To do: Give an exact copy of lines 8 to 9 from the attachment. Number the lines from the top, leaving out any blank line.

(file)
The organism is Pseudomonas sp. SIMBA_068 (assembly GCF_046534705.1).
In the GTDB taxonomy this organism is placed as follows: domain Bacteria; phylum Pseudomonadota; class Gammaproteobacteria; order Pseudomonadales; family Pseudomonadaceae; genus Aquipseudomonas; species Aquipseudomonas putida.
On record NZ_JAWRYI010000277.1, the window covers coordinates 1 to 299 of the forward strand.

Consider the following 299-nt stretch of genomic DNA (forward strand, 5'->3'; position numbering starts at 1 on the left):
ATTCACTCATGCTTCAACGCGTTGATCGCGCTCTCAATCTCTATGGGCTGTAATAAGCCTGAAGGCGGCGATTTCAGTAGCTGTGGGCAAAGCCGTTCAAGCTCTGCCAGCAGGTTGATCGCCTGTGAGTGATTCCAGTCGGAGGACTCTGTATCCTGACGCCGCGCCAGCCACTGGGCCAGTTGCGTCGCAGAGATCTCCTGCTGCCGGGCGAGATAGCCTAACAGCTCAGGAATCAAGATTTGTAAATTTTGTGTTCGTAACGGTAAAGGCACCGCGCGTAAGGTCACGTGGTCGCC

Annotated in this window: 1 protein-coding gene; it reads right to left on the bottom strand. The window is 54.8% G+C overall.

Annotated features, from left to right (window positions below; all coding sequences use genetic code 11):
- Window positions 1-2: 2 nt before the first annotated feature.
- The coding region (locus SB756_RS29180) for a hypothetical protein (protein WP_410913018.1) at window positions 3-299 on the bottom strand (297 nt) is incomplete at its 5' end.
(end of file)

- Window positions 1-2: 2 nt before the first annotated feature.
- The coding region (locus SB756_RS29180) for a hypothetical protein (protein WP_410913018.1) at window positions 3-299 on the bottom strand (297 nt) is incomplete at its 5' end.